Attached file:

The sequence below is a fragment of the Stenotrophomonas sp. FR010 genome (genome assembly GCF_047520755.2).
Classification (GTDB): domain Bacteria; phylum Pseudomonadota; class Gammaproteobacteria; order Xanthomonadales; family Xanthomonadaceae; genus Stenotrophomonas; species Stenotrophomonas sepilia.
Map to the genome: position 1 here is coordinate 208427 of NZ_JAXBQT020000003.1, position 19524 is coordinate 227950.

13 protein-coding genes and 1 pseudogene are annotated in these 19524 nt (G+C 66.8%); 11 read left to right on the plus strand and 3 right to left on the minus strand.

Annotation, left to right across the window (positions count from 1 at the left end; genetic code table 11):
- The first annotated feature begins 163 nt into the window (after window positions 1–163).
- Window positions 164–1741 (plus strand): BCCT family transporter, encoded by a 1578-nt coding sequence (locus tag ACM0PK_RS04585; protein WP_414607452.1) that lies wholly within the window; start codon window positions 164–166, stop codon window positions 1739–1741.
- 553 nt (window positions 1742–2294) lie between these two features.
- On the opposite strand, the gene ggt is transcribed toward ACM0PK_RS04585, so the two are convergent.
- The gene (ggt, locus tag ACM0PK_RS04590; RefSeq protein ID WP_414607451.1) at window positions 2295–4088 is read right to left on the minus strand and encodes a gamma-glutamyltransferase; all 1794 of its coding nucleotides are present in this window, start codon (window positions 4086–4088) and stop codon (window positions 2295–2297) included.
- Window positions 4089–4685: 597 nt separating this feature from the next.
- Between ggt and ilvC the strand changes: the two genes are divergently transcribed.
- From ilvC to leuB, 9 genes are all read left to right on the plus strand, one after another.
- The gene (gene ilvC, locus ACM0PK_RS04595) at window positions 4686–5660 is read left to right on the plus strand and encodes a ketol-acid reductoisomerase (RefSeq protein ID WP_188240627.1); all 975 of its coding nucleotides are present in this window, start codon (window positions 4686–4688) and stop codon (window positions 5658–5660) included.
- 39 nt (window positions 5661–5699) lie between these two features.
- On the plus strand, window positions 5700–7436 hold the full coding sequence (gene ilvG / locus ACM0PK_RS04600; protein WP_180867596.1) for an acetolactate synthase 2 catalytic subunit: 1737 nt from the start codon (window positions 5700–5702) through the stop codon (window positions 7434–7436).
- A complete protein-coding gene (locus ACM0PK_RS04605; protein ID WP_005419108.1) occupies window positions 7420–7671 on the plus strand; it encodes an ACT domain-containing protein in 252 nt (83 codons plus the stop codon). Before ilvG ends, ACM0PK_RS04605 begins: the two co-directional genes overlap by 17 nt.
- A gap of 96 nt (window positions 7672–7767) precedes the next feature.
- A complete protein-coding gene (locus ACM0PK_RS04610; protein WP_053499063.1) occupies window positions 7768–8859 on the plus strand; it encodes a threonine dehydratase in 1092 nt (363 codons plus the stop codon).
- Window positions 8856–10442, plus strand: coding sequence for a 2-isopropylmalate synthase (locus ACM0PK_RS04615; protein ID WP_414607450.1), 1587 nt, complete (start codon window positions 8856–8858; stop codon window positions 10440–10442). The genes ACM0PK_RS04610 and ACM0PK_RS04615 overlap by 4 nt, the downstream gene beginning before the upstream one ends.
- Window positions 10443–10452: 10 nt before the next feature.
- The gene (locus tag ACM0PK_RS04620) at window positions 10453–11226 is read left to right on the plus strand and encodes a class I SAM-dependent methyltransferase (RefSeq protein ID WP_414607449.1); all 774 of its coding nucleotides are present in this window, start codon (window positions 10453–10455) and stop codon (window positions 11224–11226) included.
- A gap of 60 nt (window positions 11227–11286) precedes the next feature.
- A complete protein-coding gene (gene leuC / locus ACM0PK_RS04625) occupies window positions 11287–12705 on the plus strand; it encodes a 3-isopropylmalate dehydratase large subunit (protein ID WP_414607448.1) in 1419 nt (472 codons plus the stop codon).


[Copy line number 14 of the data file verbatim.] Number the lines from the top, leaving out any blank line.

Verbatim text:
- The gene (gene ilvC, locus ACM0PK_RS04595) at window positions 4686–5660 is read left to right on the plus strand and encodes a ketol-acid reductoisomerase (RefSeq protein ID WP_188240627.1); all 975 of its coding nucleotides are present in this window, start codon (window positions 4686–4688) and stop codon (window positions 5658–5660) included.